A Calvin Theological Seminary Publication by Students & Alumni
A Letter to Myself on the Occasion of Graduating from Seminary

A Letter to Myself on the Occasion of Graduating from Seminary

Dear Laura,

You did the thing! Good job. Seriously. You learned the languages (though, fair warning, you will forget most of the words, so maybe keep up with those flash cards), you wrote the papers, you preached the sermons, you did the internships, you made a fool of yourself at Christmas Around the World (you’ll keep the whale from that performance in an upstairs closet in the parsonage, FYI), and you passed your Oral Comps. Oh, and speaking of which: those posters you slaved over with all the important dates and theological terms and Reformed theologians? Take pictures of those, because you’re going to lose them when you move and you’ll really wish you had them when studying for your Classical Exam. Also, make sure you know the Fruit of the Spirit before your Classical Exam. Seems a simple enough thing, but you never learned the song in grade school and that puts you at a serious disadvantage.

A lot is going to happen in the next year and a half, and I guess I just wanted to give you a heads up about it all. And maybe some encouragement. Because let’s be real: you, oh-wise-seminary-grad, ain’t seen nothin’ yet (though, truth be told, slightly-older-you hasn’t really seen anything yet either).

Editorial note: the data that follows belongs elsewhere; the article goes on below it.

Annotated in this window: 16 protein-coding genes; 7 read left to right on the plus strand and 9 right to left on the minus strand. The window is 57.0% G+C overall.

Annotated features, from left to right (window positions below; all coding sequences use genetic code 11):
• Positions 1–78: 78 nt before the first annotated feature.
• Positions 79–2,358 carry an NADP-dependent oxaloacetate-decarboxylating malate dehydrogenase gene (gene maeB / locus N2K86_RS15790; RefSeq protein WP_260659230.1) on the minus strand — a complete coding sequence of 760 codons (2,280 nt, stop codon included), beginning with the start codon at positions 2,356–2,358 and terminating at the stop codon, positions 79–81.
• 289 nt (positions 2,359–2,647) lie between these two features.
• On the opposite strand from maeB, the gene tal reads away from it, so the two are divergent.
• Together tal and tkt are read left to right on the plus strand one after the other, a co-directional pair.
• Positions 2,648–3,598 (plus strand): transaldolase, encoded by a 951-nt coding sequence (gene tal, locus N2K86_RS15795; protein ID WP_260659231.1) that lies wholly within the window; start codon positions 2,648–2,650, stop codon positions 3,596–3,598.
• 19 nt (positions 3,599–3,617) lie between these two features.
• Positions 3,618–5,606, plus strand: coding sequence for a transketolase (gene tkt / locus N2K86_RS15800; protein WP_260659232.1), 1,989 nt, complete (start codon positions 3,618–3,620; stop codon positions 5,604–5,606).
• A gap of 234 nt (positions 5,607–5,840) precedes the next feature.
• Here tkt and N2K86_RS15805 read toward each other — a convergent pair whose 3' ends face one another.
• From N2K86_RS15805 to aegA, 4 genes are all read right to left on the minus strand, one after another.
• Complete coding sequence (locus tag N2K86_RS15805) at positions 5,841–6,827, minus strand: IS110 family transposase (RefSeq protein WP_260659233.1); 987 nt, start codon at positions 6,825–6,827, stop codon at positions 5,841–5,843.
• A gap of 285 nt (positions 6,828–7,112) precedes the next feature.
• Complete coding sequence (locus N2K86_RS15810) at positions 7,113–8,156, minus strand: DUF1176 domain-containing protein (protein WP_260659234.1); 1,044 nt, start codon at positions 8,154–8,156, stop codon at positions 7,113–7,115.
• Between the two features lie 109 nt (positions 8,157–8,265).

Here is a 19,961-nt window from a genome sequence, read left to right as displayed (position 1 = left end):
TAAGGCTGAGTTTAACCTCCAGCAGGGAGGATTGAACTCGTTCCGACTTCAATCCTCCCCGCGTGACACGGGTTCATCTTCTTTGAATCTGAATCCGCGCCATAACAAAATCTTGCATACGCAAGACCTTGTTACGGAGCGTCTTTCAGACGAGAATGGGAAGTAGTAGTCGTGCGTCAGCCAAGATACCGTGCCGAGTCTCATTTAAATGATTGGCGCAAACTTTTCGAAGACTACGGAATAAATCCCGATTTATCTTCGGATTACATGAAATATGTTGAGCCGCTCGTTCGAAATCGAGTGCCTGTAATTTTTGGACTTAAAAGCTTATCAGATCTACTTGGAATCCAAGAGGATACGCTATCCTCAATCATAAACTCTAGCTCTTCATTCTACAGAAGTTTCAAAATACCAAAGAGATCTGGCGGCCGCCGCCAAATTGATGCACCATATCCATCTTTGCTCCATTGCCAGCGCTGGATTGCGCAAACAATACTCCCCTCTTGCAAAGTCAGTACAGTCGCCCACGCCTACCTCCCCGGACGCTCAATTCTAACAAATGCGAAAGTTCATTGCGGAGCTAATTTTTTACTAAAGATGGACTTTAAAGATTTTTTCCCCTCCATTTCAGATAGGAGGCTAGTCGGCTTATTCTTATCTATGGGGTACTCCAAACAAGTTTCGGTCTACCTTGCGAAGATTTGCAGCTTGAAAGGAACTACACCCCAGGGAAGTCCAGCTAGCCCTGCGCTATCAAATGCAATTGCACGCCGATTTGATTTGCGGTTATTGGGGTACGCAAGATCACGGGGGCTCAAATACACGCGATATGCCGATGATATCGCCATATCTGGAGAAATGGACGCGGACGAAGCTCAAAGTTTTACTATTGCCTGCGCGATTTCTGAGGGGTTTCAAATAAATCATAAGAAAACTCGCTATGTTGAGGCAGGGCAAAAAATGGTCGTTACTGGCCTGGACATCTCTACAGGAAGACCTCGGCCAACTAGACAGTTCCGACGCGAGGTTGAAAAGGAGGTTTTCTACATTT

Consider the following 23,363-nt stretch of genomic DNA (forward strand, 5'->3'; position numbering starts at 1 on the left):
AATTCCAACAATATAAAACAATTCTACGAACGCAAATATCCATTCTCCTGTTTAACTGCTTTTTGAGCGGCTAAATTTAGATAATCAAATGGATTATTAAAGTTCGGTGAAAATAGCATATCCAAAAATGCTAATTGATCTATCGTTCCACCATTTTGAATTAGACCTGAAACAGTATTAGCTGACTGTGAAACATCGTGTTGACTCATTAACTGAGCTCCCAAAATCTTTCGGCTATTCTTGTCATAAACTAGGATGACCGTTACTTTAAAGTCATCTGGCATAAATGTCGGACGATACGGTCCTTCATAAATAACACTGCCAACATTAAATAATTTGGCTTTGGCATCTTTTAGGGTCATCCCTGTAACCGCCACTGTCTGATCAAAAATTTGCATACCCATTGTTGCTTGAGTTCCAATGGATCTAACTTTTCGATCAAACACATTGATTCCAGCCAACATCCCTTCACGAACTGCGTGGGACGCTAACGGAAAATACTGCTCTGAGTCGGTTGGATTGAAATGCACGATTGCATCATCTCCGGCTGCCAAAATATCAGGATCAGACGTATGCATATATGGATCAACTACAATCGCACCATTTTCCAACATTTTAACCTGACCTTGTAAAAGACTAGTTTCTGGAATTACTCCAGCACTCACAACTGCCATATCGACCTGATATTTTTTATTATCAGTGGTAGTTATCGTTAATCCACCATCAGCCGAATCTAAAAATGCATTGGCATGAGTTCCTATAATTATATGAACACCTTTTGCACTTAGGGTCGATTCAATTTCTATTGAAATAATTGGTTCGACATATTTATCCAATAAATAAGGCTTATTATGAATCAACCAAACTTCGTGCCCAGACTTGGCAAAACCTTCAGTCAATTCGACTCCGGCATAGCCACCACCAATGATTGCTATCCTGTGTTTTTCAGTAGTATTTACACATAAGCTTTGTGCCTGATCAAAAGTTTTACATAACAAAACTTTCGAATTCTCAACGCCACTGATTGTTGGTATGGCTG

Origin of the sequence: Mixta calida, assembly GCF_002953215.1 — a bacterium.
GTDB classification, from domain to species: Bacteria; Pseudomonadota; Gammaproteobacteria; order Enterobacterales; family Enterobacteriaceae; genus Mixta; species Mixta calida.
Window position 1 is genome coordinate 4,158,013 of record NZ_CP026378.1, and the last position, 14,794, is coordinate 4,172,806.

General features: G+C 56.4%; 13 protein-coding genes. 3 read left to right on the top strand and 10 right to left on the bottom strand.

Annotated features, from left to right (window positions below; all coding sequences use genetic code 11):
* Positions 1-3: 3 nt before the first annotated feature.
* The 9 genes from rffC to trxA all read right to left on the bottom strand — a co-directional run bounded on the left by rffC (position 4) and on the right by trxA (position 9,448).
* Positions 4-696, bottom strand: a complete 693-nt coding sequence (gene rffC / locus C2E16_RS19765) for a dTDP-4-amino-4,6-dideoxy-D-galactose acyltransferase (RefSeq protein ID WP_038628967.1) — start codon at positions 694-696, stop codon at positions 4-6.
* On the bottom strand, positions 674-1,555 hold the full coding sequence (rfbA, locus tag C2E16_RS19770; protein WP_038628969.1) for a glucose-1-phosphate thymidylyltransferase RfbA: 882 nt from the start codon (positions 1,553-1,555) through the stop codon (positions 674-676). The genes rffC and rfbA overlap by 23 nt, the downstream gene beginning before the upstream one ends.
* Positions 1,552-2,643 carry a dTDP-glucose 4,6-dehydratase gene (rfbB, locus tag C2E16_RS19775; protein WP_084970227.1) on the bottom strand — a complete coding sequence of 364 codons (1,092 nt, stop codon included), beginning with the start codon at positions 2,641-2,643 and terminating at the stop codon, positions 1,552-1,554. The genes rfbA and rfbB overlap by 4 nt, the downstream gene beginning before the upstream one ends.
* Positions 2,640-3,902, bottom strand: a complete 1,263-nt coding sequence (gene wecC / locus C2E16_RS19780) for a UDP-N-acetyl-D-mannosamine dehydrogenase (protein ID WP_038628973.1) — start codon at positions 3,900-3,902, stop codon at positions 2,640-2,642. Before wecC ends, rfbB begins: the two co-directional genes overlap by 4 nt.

You’re going to receive the unofficial call to ministry at Second (not the real call, cause that can’t happen ‘til Synod, in case you haven’t heard that a million times yet) at your parent’s house in Canada. Home. You’re actually going to receive the call while hanging around after the service at the church you grew up in. And you’re going to be surprised by the fact that you cry later that afternoon. Don’t be surprised. That little ache you feel inside you isn’t going to go away. You’ll always feel just a little off kilter, living in a country that isn’t yours. You’ll try to brush it off or tell people, “Oh, but I’ve lived here for eight years already,” or “Well it’s so much like Canada anyway.” It’s not Canada. It’s not home. It’s different. And it’s allowed to be different. You don’t need to understand why or how it’s different, you don’t need to make sense of everything, or try to feel at home here, you just need to be here and allow a little piece of yourself to stay in Canada. The heart can manage this. So let yourself live with the wee bit of melancholy and get on with it.